Sunday, July 18, 2010

Completed Set - 1987 Topps Traded Baseball

I always liked the 1987 Topps set, but I never had any of the Traded series, so when I saw this set for just a few bucks I couldn't resist. As the box indicates this is a 132 card set. Over the past couple of weeks I scanned in all 132 cards and updated the Zistle library. One trend I noticed was that there are quite a few cards of players who seem to be confused. Like this guy:


Maybe there was something in the air in Oakland, Gene Nelson seems thoroughly confused as well...


There are plenty of examples, here's just one more:


It's not all confused nobodies that comprise this set though, here are some of my favorites:

#14T - Ellis Burks - Definitely can't complain about an Ellis Burks rookie, he's a very under-rated player in my opinion. He turned in some really great seasons. I always forget that after bouncing around the majors he returned to the Red Sox in 2004, making 37 plate appearances in 11 games, including 1 home run. Hey, it was good enough to get him a World Series ring with the team he began his career with. Pretty good story...

#19T - Steve Carlton - Speaking of guys with lengthy careers... For some reason, at least on all the 80's Traded cards I've seen, Topps used what I would consider a slightly better quality cardstock with a lighter back:

As was par for the course in this era for Topps, full career statistics. Look at those numbers for Carlton, not a bad career huh?

#27T - Andre Dawson - The Hawk's card is one of the funnier cards in the set. What an odd photo to choose. The story behind this card is even better though. If you don't know the tale, Dawson was struggling to find work after his final season with Montreal in 1986. Dawson tried in vain to persuade the Cubs to sign him during the off-season, since the natural grass at Wrigley would treat his damaged knees much more kindly than the artificial turf at Olympic Stadium in Montreal. The Cubs refused though, and desperate to play with the team Dawson and his agent arrived at training camp with a signed blank contract, asking the Cubs to simply pay what they thought was fair. The Cubs finally conceded and signed Dawson to a $500,000 contract, with an additional $250,000 in incentives. How did the Hawk respond? How about revitalizing his career with a .287/49HR/137RBI season in which he led the league in Home Runs and RBI, was named an All-Star and National League MVP, and was awarded a Silver Slugger and Gold Glove award! Dawson's '87 Topps base card depicts him as an Expo, so this Traded card is pretty cool given what it signifies...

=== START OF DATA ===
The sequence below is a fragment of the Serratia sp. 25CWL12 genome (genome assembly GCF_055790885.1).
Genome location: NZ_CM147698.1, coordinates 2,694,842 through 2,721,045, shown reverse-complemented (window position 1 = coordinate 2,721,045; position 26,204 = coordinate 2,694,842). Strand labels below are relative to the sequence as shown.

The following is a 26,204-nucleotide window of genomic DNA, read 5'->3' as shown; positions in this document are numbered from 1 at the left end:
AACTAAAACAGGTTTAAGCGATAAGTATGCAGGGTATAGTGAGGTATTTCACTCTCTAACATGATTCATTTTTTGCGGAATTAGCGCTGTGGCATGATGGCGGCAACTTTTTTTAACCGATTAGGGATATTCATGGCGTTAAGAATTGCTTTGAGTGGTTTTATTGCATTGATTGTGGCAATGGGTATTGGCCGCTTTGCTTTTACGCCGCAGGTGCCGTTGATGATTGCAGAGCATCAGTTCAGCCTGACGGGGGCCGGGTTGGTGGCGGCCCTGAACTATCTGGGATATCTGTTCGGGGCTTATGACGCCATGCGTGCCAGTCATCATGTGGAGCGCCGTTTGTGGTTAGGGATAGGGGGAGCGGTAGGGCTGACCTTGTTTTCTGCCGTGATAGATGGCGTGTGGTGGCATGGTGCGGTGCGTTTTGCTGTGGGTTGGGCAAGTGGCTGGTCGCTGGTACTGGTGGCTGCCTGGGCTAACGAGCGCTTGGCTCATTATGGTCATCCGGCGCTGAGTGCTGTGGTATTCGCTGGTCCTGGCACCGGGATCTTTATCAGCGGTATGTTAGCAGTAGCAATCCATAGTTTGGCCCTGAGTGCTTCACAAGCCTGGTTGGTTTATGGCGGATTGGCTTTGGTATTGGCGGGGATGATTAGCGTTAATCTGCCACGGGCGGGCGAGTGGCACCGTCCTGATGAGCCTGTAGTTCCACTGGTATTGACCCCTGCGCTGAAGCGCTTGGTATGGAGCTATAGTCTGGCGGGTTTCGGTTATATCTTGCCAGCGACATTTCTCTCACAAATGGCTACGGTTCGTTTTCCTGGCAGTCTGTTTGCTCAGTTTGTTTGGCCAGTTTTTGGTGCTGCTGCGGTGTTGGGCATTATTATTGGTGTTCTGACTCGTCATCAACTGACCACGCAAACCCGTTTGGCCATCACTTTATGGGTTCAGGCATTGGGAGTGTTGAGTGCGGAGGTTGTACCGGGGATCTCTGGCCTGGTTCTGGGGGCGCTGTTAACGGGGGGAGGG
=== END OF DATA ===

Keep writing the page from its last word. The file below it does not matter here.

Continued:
#31T - Dennis Eckersley - Dennis is smiling widely here, and why shouldn't he be? Given what's to come in the years ahead in Oakland, he's got reason enough to be happy.

#34T - Terry Francona - Tito!

#52T - Reggie Jackson - A slightly pudgy Reggie pictured on his last Topps card.

#70T - Greg Maddux - Probably the most well known card in the set, this is the very first Topps card of the pitching whiz.

#74T - Fred McGriff - Another first Topps card of a star player. Great photo of McGriff sporting the first baseman's glove.

#81T - Kevin Mitchell

#89T - Joe Niekro - Joe's beginning to show his age here. He'd been in the league about 20 years at this point...

#102T - Cal Ripken, Sr. - I'm pretty sure this is my first card of Ripken Sr.

#112T - John Shelby - I can't tell from the photo, but I wonder if the elastics on those braces are Dodger blue?

#115T - Chris Speier - What is with the mesh jersey?!?!

#121T - Tom Trebelhorn - Tom gets the prize for subject in the set who could most easily be a Tolkien character. He's the clear cut winner in both name and look.

#127T - Bill Wilkinson - Is it just me, or is Wilkinson's face extremely angular?

#129T - Matt Williams - Rookie card of another solid player. Williams finished his career with 378 HR and over 1,200 RBI.

Well there you have it. This was well worth the low price I paid for it. So what if there are millions of these printed? For a few bucks you've got rookie cards of a surefire Hall of Famer (Maddux), a likely Hall of Famer (I hope McGriff's 493 HR will get him in someday), the final Topps cards of a couple of Hall of Famers (Carlton & Jackson), and a couple of cards that signify some pretty cool historical events (the Dawson signing by the Cubs, and Eckersley's revival with the A's). I'll take that any day!

3 comments:

night owl said...

There are still a lot of these I've never seen before. '87 wasn't a big collecting time for me, although it seems like it was for just about everyone else.

WV: deion

Sal said...

The 1987 Topps Baseball set is one of the classier designs from that decade. Now I want that set too.

By the way, the Traded Series cards were printed on "O-Pee-Chee" cardstock, if I remember correctly. I think that's why they are brighter and whiter.

John said...

The 1981 traded set was on gray card stock that was actually thicker than 1981 regular cards - the rest of the traded sets as Sal said were on o-pee-chee tyoe stock but only a little thicker

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